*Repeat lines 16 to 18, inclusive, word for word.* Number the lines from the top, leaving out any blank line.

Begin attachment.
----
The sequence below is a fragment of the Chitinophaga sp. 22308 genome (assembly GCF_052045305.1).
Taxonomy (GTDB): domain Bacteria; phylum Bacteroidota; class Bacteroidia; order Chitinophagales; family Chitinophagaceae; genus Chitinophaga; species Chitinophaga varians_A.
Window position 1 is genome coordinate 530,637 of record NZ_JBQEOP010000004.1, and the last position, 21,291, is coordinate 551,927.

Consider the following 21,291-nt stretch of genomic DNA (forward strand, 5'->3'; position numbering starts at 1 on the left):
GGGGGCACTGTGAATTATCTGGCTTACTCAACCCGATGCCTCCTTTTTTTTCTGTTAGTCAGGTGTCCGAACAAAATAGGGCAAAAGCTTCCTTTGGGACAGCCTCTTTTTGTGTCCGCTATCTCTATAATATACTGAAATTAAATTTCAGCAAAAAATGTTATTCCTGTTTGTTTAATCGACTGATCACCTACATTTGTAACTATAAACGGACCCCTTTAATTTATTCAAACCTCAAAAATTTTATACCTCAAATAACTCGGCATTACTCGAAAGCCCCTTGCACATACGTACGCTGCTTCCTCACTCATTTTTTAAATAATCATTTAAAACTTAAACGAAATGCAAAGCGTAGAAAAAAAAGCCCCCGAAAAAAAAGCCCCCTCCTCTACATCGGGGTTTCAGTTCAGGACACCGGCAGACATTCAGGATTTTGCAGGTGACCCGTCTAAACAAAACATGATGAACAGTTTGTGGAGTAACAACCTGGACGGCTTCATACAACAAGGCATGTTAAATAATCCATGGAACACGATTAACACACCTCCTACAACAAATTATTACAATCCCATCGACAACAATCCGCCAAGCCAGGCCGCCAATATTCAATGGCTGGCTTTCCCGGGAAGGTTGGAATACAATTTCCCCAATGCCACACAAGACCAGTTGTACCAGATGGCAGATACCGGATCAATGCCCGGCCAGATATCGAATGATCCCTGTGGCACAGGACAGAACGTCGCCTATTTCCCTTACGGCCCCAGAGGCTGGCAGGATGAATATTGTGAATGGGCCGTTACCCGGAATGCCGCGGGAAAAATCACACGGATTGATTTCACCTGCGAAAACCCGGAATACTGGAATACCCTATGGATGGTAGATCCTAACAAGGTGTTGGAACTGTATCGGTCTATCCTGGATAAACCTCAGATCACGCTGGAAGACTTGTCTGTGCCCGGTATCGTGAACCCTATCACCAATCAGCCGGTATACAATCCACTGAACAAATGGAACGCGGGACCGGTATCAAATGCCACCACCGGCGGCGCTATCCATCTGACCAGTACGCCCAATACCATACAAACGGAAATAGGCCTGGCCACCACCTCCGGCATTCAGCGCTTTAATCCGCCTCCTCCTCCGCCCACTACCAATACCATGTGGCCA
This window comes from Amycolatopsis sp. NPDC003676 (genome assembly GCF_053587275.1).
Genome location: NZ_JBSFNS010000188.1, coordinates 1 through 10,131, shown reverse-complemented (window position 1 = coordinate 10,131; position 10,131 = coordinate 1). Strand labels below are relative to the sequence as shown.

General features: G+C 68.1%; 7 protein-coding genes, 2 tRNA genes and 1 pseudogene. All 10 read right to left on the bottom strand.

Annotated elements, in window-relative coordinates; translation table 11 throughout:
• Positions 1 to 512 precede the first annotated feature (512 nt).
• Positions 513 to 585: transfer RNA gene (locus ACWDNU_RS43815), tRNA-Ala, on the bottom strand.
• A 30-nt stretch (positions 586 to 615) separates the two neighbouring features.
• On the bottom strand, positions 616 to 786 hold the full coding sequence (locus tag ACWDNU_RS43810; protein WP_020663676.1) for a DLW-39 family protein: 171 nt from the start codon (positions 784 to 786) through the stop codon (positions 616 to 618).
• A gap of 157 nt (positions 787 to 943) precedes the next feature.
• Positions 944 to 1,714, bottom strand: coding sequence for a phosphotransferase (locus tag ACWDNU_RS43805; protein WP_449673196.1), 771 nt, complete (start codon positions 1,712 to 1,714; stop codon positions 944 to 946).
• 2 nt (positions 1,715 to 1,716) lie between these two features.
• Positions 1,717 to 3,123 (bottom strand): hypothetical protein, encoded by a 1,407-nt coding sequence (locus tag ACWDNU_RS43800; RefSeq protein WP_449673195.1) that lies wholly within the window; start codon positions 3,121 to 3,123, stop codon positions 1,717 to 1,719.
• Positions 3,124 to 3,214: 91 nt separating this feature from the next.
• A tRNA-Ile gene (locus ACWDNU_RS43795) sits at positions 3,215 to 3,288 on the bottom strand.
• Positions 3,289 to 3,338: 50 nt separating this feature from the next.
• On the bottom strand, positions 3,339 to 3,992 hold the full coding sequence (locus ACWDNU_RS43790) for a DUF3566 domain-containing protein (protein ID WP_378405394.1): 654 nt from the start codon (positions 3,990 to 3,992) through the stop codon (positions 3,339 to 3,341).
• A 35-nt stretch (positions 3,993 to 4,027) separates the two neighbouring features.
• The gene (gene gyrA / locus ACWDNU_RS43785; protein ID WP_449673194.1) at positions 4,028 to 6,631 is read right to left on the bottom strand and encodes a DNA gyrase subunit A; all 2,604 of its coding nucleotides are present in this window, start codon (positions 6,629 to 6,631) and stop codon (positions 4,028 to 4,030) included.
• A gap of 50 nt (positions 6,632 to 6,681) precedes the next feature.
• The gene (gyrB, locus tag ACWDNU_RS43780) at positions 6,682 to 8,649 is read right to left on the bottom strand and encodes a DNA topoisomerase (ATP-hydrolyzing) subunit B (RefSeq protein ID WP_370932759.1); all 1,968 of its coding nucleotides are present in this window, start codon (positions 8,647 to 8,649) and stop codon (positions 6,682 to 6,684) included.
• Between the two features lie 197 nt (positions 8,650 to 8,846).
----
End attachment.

• 2 nt (positions 1,715 to 1,716) lie between these two features.
• Positions 1,717 to 3,123 (bottom strand): hypothetical protein, encoded by a 1,407-nt coding sequence (locus tag ACWDNU_RS43800; RefSeq protein WP_449673195.1) that lies wholly within the window; start codon positions 3,121 to 3,123, stop codon positions 1,717 to 1,719.
• Positions 3,124 to 3,214: 91 nt separating this feature from the next.